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Selective laser trabeculoplasty (SLT) without the use of a gonioscopy lens was performed successfully and still decreased IOP over 6 months, said Michael Belkin, MD.
Orlando-Selective laser trabeculoplasty (SLT) without the use of a gonioscopy lens was performed successfully and still decreased IOP over 6 months, said Michael Belkin, MD.
Dr. Belkin, of the Goldschleger Eye Research Institute, Tel-Aviv University, Tel-Hashomer, Israel, highlighted his results during a session on glaucoma surgery, wound healing, and lasers at the 2014 meeting of the Association for Research in Vision and Ophthalmology.
In his study, a control group of 16 patients had conventional SLT with 100 laser spots through a gonioscope for 360° directly on the trabecular meshwork. A trial group had irridation performed by the same laser and with the same irridation parameters but without the gonioscope. All surgeries were performed by the same surgeon, Dr. Belkin said.
Patients did not have a change in their topical glaucoma therapy during the 6-month study period.
In the trial group, the average IOP decreased from 20.21 to 15.50 mm Hg at 6 months. In the control group, the IOP at 6 months dropped from 21.14 to 15 mm Hg. The IOP reduction difference between the two groups was not statistically significant, Dr. Belkin noted.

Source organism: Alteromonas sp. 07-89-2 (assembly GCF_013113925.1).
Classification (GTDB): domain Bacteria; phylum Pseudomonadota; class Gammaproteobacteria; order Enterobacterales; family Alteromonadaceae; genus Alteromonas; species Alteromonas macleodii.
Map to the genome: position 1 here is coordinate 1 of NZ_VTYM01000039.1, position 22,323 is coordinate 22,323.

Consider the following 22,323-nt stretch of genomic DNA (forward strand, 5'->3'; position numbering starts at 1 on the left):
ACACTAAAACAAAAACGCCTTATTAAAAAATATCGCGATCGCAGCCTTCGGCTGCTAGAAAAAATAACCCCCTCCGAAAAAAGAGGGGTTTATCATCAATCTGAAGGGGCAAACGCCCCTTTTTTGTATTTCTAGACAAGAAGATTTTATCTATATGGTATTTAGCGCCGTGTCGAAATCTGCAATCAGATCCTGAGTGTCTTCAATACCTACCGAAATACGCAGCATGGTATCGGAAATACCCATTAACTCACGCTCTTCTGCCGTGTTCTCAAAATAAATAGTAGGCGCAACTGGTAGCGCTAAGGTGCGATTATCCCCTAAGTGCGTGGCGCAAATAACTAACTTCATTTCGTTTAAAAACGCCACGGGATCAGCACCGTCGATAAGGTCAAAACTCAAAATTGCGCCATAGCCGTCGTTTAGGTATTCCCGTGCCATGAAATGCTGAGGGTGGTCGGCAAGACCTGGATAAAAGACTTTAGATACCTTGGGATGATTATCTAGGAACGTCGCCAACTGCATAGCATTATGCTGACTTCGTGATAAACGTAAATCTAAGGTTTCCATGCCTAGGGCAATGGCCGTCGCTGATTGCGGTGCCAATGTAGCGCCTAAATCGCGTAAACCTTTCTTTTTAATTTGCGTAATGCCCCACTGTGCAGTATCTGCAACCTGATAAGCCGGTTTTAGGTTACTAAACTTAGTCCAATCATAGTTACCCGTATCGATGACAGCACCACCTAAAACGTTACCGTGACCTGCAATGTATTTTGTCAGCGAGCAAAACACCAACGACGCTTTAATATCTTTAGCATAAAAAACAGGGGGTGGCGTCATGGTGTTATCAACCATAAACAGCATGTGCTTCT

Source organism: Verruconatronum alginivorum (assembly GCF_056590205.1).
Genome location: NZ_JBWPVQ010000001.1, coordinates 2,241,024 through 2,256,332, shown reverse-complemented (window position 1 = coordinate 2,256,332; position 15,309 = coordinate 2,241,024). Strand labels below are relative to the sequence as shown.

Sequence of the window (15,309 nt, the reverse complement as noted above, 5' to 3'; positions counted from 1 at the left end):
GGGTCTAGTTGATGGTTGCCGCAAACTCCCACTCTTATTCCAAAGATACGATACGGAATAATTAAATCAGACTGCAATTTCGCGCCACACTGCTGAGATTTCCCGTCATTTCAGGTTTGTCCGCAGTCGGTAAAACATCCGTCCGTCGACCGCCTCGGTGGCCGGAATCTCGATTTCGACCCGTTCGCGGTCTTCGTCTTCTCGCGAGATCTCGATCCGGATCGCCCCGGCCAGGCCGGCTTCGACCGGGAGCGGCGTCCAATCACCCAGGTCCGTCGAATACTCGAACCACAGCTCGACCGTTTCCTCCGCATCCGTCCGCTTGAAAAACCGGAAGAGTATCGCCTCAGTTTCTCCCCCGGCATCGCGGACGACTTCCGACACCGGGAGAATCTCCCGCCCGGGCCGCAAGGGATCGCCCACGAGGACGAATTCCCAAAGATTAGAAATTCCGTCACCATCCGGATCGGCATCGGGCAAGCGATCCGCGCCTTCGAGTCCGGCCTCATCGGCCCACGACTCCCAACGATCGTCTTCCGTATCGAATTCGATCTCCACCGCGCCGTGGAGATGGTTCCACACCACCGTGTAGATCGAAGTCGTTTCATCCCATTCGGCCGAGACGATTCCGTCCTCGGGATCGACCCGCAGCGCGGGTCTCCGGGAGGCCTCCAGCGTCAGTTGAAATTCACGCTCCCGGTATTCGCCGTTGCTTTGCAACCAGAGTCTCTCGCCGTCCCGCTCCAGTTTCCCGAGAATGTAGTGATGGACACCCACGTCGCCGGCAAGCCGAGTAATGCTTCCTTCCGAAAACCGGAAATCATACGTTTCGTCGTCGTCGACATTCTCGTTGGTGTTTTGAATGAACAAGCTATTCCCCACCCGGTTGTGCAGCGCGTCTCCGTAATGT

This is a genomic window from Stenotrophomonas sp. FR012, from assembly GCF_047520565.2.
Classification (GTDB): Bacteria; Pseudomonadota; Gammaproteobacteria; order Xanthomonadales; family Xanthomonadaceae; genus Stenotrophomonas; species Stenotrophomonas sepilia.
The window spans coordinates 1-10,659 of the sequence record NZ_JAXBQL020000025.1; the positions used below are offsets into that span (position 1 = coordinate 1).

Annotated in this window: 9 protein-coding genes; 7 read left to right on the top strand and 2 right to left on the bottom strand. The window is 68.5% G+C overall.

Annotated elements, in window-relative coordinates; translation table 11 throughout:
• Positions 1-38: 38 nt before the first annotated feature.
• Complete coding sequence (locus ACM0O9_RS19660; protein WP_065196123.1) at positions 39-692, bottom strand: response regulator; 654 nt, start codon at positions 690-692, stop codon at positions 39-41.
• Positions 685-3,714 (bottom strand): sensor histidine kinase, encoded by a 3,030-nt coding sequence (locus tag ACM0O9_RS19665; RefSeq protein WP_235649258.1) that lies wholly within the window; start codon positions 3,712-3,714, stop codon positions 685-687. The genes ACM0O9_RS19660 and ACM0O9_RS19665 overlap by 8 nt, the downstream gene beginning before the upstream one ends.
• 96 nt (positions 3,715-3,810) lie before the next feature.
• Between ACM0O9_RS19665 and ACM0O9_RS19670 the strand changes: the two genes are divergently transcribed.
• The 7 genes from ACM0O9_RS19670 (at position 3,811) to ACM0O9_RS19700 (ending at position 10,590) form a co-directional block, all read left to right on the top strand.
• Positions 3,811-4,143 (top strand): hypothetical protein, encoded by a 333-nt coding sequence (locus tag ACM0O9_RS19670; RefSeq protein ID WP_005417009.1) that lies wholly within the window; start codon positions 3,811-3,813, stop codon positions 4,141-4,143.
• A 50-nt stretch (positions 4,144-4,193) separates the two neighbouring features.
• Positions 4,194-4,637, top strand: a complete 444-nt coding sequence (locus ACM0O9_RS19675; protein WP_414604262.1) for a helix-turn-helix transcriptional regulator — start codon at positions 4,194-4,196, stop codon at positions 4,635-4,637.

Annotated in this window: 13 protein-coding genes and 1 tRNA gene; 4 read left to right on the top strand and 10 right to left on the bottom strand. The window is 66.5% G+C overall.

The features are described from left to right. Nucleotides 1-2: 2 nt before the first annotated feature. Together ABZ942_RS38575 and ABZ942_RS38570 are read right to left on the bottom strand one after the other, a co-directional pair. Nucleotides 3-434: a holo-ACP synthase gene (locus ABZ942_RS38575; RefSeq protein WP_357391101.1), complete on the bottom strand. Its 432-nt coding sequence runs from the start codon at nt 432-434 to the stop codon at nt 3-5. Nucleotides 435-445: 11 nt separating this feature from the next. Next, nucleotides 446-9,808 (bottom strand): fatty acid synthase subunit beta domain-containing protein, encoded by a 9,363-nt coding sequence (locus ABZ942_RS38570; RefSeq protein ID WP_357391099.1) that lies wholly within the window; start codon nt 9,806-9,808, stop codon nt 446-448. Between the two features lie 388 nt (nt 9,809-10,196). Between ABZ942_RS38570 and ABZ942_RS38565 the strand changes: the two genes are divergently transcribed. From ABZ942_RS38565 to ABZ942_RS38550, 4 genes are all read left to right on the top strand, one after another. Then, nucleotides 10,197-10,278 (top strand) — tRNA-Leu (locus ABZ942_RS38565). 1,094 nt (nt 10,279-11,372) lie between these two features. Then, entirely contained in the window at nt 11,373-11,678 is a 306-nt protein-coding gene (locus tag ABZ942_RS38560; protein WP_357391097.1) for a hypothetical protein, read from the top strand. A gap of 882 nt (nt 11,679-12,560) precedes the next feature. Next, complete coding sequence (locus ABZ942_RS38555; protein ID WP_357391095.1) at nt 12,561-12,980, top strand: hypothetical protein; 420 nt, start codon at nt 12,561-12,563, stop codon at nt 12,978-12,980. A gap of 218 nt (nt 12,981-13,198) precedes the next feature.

The control group had significantly higher complications as well as higher anterior chamber inflammation and superficial punctate keratitis rates.
“You don’t need the gonioscopy lens to do SLT,” Dr. Belkin said. “Transscleral SLT is as efficacious as traditional SLT and it lowers corneal- and gonioscopy-induced side effects.”
Eliminating the use of the gonioscope in SLT could provide wider access to the procedure among physicians, Dr. Belkin said.
Additionally, although there is not yet research to support it, SLT without use of a gonioscope may open a treatment avenue for angle-closure glaucoma, he added.
For more articles in this issue of Ophthalmology Times’ Conference Brief, click here.